6.3. Advantages of NO X Formation

NOx are classified by their sources of formation, such as prompt, thermal, and fuel nitrogen oxides. The relative importance of each type of NOx on total emission pertains to the fuel origin and operating conditions. Prompt NOx are formed during the initial stage of fuel thermal decomposition (pyrolysis) in the near flame zone, and in the case of natural gas combustion might contribute up to 20% of the total emissions [12].

???????: CH+N2 óHCN + N,		(6)  C H2 + N2 ó HCN + NH,	(7)  C 2 + N2 ó 2CN,		(8)  The present consensus on ‘prompt' NOx formation is that they are promoted by CN-radicals in the presence of pyrolysis products. The mechanism of CN-radicals formation appears to follow reactions (6), (7), and (8). Moreover, in the near flame zone at fuel-rich conditions, the same hydrocarbon species lead to excessive O-atom concentrations, compared to its partial equilibrium value, and thus supports N-atom oxidation [12, 13, 14].

In the proposed combustion technology, the decomposition of hydrocarbons occurs in the reforming process, without the presence of oxygen. Therefore, N-atoms, when created, have a low probability to oxidize, while the presence of NHi-radicals leads to NO distraction. Furthermore, when reformed fuel reaches the combustion zone to undergo mixing with air, concentrations of CN- and CHi-radicals are markedly diminished or eliminated, therefore suppressing the production of O-atoms. It turn, this provides a mechanism for prompt NOx suppression, a distinct advantage compared to regular staged combustion.

Experimental data [13] supports this conclusion about the suppression of NOx formation, as shown in Figure 5. Under similar thermal and stoichiometric conditions, combustion of fuel comprised of 30% CO and 70% H 2 leads to a NOx reduction of an order of magnitude in comparison with methane.

There have been some indications that the oxidation of N-atoms may occur by direct reaction with OH-radicals. However, some empirical data [14] does not support this fact, while other data indicates that this possibly as a second or third order effect [12].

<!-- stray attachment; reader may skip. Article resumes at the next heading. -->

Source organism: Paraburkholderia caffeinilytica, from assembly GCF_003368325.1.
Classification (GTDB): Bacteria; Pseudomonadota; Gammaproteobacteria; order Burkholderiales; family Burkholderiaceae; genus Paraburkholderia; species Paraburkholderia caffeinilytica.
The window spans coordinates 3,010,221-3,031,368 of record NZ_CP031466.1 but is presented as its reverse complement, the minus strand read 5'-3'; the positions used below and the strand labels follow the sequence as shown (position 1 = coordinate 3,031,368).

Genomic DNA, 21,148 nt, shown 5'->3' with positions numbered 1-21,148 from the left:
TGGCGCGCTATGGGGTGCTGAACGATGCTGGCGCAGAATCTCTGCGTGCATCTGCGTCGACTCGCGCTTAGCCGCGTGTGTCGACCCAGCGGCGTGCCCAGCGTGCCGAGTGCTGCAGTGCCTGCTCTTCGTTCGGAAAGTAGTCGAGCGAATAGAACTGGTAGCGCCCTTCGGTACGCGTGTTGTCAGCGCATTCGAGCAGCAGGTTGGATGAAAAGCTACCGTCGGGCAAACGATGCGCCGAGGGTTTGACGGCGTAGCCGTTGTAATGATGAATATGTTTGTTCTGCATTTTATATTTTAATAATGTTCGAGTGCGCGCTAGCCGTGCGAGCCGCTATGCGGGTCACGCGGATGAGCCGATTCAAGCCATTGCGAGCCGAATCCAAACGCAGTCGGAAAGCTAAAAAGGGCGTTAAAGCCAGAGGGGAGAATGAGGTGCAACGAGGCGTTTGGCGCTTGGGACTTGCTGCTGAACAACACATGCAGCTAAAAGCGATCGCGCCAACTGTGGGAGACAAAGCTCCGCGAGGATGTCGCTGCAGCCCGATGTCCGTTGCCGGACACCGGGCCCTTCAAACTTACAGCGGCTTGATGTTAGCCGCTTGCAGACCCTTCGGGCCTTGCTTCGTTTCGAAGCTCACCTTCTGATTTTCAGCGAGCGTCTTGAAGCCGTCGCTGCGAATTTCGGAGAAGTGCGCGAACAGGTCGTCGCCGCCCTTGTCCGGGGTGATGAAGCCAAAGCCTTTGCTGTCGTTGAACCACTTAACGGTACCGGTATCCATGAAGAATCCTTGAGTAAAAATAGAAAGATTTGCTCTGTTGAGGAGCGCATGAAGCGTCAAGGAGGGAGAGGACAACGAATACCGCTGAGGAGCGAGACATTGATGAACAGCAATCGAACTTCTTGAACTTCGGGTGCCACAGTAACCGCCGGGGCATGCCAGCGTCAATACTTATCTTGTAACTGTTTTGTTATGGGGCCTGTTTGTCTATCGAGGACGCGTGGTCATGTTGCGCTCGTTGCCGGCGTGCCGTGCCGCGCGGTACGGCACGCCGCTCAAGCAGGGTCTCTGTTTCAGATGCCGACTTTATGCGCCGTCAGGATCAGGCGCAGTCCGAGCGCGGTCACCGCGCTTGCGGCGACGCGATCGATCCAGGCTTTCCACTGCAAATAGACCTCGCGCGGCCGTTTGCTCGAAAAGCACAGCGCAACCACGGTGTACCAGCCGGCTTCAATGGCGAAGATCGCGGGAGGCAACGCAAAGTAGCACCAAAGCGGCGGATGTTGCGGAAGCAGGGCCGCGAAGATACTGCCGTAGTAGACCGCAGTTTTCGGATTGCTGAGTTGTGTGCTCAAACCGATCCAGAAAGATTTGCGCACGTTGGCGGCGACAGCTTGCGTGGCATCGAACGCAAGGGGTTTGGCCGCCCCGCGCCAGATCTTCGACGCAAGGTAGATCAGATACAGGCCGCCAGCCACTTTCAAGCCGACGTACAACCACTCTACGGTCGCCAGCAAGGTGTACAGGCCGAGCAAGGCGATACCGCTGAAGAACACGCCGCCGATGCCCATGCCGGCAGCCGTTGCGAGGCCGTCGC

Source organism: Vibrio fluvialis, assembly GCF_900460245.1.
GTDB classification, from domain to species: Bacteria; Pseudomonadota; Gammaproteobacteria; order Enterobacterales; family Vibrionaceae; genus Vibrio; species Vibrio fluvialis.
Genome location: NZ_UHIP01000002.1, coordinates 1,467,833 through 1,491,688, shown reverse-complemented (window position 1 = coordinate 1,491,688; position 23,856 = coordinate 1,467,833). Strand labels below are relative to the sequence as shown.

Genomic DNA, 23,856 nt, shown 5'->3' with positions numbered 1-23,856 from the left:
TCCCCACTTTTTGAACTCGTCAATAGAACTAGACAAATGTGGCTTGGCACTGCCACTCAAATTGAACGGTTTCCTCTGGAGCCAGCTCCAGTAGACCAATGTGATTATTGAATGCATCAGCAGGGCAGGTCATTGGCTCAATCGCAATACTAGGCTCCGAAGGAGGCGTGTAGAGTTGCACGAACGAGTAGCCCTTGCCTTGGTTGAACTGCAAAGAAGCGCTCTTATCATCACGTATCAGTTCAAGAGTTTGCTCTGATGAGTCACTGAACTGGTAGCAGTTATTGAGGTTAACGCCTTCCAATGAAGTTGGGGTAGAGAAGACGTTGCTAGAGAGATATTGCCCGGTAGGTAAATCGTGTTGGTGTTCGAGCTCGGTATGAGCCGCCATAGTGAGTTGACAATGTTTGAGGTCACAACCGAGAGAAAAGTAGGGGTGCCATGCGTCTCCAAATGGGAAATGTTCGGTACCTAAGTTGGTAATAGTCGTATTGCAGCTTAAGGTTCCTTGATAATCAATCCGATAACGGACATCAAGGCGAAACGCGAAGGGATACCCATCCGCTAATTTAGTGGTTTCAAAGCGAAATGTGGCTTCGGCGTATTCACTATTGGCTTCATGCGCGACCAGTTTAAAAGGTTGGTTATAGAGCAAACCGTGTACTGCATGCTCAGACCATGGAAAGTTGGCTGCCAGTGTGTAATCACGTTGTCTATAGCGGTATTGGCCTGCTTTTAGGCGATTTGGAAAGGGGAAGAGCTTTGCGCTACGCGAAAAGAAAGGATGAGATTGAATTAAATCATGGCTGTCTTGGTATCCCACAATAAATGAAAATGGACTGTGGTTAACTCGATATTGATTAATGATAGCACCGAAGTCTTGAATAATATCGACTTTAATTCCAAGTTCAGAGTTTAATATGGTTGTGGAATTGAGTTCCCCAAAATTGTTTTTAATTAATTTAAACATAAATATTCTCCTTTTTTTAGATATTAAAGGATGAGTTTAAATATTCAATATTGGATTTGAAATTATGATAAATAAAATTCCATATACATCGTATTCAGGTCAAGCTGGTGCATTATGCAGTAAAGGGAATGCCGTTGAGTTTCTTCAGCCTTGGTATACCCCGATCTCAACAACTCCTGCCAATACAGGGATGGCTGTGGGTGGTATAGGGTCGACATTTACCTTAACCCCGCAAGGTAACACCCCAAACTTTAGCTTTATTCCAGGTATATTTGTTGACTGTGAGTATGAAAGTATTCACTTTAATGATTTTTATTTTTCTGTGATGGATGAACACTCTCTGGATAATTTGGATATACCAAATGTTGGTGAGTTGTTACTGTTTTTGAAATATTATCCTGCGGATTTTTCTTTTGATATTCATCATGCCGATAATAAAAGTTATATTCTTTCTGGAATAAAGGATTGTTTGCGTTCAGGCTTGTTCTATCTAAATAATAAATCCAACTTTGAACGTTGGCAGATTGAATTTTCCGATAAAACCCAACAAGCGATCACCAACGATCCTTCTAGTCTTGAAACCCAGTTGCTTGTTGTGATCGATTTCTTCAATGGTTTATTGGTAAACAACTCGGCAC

The mechanism of suppression of thermal NOx in the proposed combustion process relates to the kinetics of reformed fuel combustion and nitrogen oxidation. Because of the much higher reaction speed of CO and H 2 combustion, a shortage of oxygen occurs, suppressing nitrogen oxidation. In addition to a diminished availability of oxygen, nitrogen is also diluted because of the higher specific volume of combustion products generated per unit of reformed fuel.

Based on the kinetics proposed in [12], our calculations show that, due to diminished concentrations of O 2 and N 2 atoms, a 30% to 40% decrease of the thermal and NOx can be expected.

Fuel-bounded nitrogen under fuel reforming/gasification conditions has a high chance of converting into molecular nitrogen. It is important to note that such recombination of the N-atoms into the stable molecular nitrogen increases with temperature [15]. Therefore, the combustion method proposed here will also suppress fuel nitrogen conversion into NOx to a greater extent than technologies used today.

In total, suppression of all of the sources of NOx formation by the proposed technology will result in up to 80% nitrogen oxides reduction for gas turbine burning natural gas and up to 90% for gas turbine operating on liquid fuel.

  1. M.J.Moore. NOx Emission control in gas turbines for combined cycle. Proc Instn Mech Eng Vol. 211, pp. 43-49, Part A
  2. State of California Energy Resources Conservation Commission. Docket No: 91 -IGE-1. By I.G.Rice. 1991
  3. D.K.Fleming, M.J.Khinkis. Thermochernical Recuperation System-an Introduction. Annual Toledo Glass and Ceramic Symposium, March 1984
  4. M.J.Khinkis. Low Emission Combustion Thermo-chemical Heat Recovery, Institute of Gas Technology, Presentation at DOE Workshop, April 1991
  5. Thermo-chemically Enhanced Gas Turbines - A High Efficiency, Low Emissions Electricity Generating Technology. Testimony Submitted by The Institute of Gas Technology to California Energy Commission, 1991
  6. High Efficiency Reformed Methanol Gas Turbine Power Plants. US Paten # 5,927,063
  7. G.Lozza, Pchiesa. Partial fuel Decarbonization to Reduce CO2 Emissions From Combined cycles-Part 1: Partial Oxidation. Journal of engineering for Gas Turbines and Power, January 2002, Vol. 124
  8. Method of Operation a Gas Turbine on Reformed Fuel. US Patent 5,729,967
  9. A.Maltsev, B.Maltseva. Osnovnie Kharakteristiki Topliv. Moscow, Energiya, 1983 (Major Characteristics of Fuels)
  10. James L. Johnson. Fundamentals Of Coal Gasification. Institute of Gas Technology, Elliot, 1989
  11. G.A.Karim. The Uncatalyzed Partial oxidation of Methane for production of Hydrogen with recirculation. Fossil Fuel Combustion, Vol. 39, 1992, pp. 77 – 84
  12. C.T.Bowman, Chemistry of Gaseous Pollutants Formation and Distraction. Fossil Fuel Combustion, Edited by. W. Bartok, A.F.Sarofim. 1991 (J.Willey & Son, Inc.)
  13. D.Iverach, N.Kirov, B.S.Haynes. Formation of Nitric Oxide in Fuel Rich Flames. Combustion Science and Technology, 1973, Vol.8, pp. 159-164
  14. C.P.Fenimore. Reaction of Fuel Nitrogen in Rich Flames. Combustion and Flame, 26, 249-256, 1976
  15. Steam. Its Generation and Use, 40 th Edition, Babcock & Wilcox, 1992
51 Shaffer Rd, Bridgewater, NJ 08807 Tel.: 908-419-3996,
Fax: 908-636-2244